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Nokia

Nokia

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Published by Harjas Manral

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Published by: Harjas Manral on Apr 11, 2012
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11/12/2013

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Nokia’s Branding
Problem
Nokia continues to clean house. On Monday Nokiaannounced that the head of its smartphone division wasleaving. This follows a change in CEOs. Rumors are that
Nokia’s chairman, Jorma Ollila, will leave later this year.
 These moves
seem very appropriate given Nokia’s
stunning collapse. Several years ago, Nokia was one of the dominant global players in the world of mobilecommunications. Today, Nokia is being left behind by
Apple and Blackberry. The company’s stock price has
fallen from a high of about $40 per share to less than$10 per share, reflecting the decline in the business.One of the reasons Nokia has fallen so fast is that it has a
simple branding problem: Nokia isn’t a distinctive brand.
It is a brand with positive associations and high
awareness, but it isn’t unique.
 For many years, Nokia seemed to successfully do what
marketing experts say you can’t do: serve all segments
in a market. Nokia sold very high-end, technologicallyadvanced phones and simple, inexpensive phones, allunder the Nokia brand. The branding structure was verysimple: the Nokia brand with a product number, such as
N8, the company’s newest smartphone, or E7.
 Of course, many branding problems only surface overtime. And that is certainly the case for Nokia. By playingin all segments of the market, Nokia watered down itsbrand, eroding its meaning. What is Nokia, anyway?
 
What would I Nokia smartphone be like? I really don’t
know.Nokia has competitors with very strong brands. Apple hascreated a remarkably strong brand portfolio with well-defined brands: iPod, iPhone and iPad. Blackberry is astrong brand, too.The new leadership team at Nokia has a long list of challenges. Developing a more compelling brand portfolioshould be one of the top priorities.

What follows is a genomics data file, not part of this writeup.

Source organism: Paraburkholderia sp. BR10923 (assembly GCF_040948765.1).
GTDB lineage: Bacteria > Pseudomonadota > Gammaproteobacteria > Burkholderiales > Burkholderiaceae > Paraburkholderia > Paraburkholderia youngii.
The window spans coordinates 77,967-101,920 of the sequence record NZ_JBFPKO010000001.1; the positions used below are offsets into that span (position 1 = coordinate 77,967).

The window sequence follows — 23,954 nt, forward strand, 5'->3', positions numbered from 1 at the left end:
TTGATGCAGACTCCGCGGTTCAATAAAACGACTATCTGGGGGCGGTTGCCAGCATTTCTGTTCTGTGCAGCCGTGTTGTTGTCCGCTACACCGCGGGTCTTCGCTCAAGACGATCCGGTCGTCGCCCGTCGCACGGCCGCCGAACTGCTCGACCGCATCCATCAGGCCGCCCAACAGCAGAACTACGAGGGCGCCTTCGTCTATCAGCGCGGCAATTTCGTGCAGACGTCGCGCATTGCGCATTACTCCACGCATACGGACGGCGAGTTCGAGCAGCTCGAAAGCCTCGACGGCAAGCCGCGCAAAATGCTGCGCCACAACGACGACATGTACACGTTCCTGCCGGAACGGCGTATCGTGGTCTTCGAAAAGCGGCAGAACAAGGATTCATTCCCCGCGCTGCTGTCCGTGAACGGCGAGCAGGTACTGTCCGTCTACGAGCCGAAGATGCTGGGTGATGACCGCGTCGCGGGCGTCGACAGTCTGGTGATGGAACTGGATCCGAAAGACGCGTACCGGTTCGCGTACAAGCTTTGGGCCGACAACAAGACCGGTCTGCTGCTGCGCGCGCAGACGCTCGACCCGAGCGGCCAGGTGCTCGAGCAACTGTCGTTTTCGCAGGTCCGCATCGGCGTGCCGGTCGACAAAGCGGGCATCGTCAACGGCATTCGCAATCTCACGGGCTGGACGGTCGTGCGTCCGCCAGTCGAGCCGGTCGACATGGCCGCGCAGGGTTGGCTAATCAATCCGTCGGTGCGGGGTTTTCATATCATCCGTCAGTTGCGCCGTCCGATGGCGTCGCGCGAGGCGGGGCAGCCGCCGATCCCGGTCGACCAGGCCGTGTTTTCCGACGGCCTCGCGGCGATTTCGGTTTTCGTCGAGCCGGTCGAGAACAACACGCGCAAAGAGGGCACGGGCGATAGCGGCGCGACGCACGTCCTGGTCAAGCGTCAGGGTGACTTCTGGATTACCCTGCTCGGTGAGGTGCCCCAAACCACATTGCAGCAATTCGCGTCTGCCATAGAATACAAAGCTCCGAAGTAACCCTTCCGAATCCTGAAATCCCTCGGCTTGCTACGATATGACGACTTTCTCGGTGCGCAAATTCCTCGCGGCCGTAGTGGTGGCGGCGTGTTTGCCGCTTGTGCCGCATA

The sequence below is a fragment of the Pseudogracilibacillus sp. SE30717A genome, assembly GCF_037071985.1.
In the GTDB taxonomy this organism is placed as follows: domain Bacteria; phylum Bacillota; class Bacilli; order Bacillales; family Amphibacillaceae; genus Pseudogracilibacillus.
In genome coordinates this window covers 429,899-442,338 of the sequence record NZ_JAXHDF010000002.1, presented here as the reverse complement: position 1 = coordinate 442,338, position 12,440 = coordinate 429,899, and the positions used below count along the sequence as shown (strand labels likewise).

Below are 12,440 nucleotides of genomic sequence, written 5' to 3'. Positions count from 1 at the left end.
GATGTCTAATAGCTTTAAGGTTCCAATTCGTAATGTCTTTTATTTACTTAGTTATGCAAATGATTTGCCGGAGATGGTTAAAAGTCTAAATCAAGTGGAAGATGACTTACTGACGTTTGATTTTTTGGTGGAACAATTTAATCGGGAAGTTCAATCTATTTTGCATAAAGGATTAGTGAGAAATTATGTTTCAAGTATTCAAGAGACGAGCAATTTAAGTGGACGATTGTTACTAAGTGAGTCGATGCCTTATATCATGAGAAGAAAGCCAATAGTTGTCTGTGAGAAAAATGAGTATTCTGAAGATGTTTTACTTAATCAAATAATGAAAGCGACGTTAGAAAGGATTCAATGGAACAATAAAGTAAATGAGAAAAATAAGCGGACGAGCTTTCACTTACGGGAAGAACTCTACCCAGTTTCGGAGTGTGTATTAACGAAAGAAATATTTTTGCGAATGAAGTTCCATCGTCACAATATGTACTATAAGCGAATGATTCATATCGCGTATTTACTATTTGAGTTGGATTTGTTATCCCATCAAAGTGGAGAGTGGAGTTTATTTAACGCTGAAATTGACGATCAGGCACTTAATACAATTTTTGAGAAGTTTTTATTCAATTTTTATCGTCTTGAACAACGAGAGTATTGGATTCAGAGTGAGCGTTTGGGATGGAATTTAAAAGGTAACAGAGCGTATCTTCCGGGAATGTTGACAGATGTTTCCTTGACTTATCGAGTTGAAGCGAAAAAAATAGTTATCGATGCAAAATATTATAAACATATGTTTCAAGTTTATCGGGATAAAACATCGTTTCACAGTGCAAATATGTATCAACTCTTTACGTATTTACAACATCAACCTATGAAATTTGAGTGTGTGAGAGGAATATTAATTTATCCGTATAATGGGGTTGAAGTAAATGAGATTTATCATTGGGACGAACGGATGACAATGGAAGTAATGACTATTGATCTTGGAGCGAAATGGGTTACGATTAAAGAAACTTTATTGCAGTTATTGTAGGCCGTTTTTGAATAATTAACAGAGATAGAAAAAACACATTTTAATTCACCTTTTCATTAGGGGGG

6
Responses to “Nokia’s Branding
 
Problem”
 
1.
 
Ifeolu Babatunde Says:
 
While the mention of Nokia might draw blank stares
to consumers in the US market, it’s important to
note that Nokia has much stronger brand awarenessby consumers in Europe and Asia and is still the #1handset maker in the world. Your point is valid thatNokia has attempted to serve all segments of the
market (as last year’s failed attempt to compete
with Apple by launching the KIN series of social
media phones demonstrated). Nokia can’t win the
app war or the shiniest-glossiest-
toy war. It’s
strongest brand traits are in the durability,reliability, and engineering nature of its phones.With the right re-branding campaign Nokia can buildon these brand traits to convert themselves into theToyota of the mobile phone industry
a companythat focuses on delivery quality products to itsconsumers.
 
Nokia was recently selected as one of the mosttrusted brands in India for the 2nd or 3rd year in arow. In Europe and Asia, Nokia has a strong brand
 
image. The blog would be more accurate to say thatNokia lacks a strong brand image in USA.to the commenter above : Kin was from Microsoftnot by Nokia.
3.
 
Ifeolu Babatunde Says:
 
@ SRA: you’re absolutely right. It was Microsoft and
not Nokia that launched the Kin last year, but this
doesn’t take away from the point
of my argument.Neither Nokia nor Microsoft can win the shiniest-glossiest-
toy war. It’s too far from their brand
equity. Microsoft should focus on developing anOperating System that supports the usability of theirphones and Nokia should focus on offering
 
affordable, functional, and accessible phones.
@ Tim Calkins: to support my point about Nokia’s
strong global brand equity, Interbrand recentlyreleased their 2010 Best Global Brands Report.Nokia was in the Top 10 out of 100.
4.
 
CoryS Says:
 
 
One issue is that in smart phones, Nokia decided togo after the techie, tinkering crowd v. Apple for the

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